Skip to main content
Featured Research

Epigenetic age estimated by changes in DNA methylation predicts mortality

A person’s life expectancy is known to vary with chronological age, risk factors such as smoking, and health conditions such as heart disease. Add to that list a person’s “epigenetic age”—an estimate of biological age based on changes in DNA methylation at particular locations along the genome—according to a study that analyzed data from more than 13,000 individuals. The results of the study, supported and conducted in part by the National Institute on Aging (NIA), appeared in the Sept. 28 issue of Aging.

Led by Steve Horvath, Ph.D., Sc.D., of the University of California, Los Angeles, a team of researchers from the United States, Europe, and Australia analyzed data from 13 population-based studies, including NIH’s Women’s Health Initiative, the National Heart, Lung, and Blood Institute’s Framingham Heart Study, and NIA’s Baltimore Longitudinal Study of Aging. They found that the difference between a person’s epigenetic age and chronological age predicted his or her risk of mortality, independent of known mortality risk factors. About 5 percent of adults aged substantially faster than others (i.e., epigenetic age was more than 10 years older than chronological age), leading to a nearly 50 percent increased risk of death.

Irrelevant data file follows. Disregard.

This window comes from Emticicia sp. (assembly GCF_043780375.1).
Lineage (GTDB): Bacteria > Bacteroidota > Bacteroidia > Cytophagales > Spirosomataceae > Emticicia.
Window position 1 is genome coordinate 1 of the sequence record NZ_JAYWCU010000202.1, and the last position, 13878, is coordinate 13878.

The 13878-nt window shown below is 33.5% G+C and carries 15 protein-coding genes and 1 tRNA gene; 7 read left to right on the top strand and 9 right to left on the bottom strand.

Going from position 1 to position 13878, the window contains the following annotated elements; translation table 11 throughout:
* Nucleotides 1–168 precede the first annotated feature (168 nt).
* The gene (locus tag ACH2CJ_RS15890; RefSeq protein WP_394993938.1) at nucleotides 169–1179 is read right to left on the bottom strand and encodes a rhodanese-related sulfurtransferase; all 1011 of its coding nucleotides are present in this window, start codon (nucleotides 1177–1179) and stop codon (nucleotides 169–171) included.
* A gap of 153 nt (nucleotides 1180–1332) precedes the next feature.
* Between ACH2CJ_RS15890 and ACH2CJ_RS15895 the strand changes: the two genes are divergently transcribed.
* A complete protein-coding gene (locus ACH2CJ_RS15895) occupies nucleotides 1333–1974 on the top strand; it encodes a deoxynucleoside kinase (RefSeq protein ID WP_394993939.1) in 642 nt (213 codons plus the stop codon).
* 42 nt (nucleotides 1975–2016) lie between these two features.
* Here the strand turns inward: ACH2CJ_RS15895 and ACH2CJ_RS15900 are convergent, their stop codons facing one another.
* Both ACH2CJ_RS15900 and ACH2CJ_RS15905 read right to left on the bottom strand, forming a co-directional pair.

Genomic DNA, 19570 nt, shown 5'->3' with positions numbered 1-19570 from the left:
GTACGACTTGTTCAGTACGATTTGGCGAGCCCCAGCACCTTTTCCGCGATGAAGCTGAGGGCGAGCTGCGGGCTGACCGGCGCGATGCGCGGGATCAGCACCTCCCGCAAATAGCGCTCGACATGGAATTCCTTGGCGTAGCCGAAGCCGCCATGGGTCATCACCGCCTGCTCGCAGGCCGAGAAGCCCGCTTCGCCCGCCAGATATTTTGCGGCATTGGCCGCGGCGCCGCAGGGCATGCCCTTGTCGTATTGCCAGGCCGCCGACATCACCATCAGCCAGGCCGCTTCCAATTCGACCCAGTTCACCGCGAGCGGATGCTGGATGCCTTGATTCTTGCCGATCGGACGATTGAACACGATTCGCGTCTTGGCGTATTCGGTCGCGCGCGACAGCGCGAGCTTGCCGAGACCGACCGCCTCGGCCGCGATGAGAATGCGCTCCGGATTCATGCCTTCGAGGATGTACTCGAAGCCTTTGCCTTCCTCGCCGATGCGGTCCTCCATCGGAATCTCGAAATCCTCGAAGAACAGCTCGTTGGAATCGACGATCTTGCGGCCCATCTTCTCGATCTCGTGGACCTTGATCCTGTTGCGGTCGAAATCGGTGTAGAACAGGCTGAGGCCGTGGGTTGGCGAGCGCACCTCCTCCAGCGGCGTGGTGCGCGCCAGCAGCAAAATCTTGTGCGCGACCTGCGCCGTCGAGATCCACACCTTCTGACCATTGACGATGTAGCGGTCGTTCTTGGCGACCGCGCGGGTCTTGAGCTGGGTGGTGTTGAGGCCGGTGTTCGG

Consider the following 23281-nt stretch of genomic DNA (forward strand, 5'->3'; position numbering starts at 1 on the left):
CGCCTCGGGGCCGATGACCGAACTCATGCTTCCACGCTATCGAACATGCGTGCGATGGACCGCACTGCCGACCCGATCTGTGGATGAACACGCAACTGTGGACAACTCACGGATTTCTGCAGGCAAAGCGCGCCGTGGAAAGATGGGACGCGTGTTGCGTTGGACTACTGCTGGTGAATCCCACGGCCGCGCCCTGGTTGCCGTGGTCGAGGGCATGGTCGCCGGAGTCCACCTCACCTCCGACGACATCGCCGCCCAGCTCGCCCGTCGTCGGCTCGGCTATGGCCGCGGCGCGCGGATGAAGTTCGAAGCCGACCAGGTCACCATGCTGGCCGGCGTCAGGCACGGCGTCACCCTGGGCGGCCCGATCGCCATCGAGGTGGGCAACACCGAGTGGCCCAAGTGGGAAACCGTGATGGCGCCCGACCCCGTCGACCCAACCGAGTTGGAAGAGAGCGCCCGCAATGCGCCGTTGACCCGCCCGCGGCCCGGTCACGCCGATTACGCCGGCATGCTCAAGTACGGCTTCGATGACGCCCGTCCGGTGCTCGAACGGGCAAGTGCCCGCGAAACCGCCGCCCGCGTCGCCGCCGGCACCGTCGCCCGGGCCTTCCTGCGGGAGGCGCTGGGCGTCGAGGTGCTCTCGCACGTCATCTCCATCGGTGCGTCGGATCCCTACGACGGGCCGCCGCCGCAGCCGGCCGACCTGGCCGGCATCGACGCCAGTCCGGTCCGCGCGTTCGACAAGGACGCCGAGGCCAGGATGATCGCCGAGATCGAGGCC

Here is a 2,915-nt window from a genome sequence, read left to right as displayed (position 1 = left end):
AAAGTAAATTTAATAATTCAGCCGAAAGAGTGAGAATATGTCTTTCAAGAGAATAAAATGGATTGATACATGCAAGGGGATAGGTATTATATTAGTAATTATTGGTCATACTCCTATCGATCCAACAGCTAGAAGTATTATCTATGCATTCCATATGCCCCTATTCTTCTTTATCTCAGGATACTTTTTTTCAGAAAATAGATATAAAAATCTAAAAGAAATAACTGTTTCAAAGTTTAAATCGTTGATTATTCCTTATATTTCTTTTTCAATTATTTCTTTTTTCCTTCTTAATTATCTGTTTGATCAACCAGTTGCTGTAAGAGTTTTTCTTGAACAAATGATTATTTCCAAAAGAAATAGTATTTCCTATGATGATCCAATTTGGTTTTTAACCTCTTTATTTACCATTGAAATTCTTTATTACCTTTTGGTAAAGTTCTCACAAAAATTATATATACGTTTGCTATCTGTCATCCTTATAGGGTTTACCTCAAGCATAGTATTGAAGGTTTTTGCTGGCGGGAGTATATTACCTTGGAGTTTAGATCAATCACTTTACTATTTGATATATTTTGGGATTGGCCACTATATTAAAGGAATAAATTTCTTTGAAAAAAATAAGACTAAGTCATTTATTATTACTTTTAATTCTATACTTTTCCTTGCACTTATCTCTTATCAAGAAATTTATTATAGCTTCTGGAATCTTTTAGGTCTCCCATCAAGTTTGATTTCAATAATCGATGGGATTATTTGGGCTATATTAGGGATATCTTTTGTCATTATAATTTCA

The results were adjusted for mortality-related risk factors, including smoking, obesity, and health conditions such as cancer, high blood pressure, and diabetes. The associations also held across sex and racial groups, as the analysis encompassed data from 13,089 non-Hispanic whites, Hispanics, and blacks.

The study adds to the growing body of research looking to identify biomarkers that help describe different aspects of biological age. More research is needed to better understand the process of epigenetic aging and how it affects the contributors to mortality.

Reference: Chen B.H., et al. DNA methylation-based measures of biological age: meta-analysis predicting time to death. Aging. 2016;8(9):1844-1865.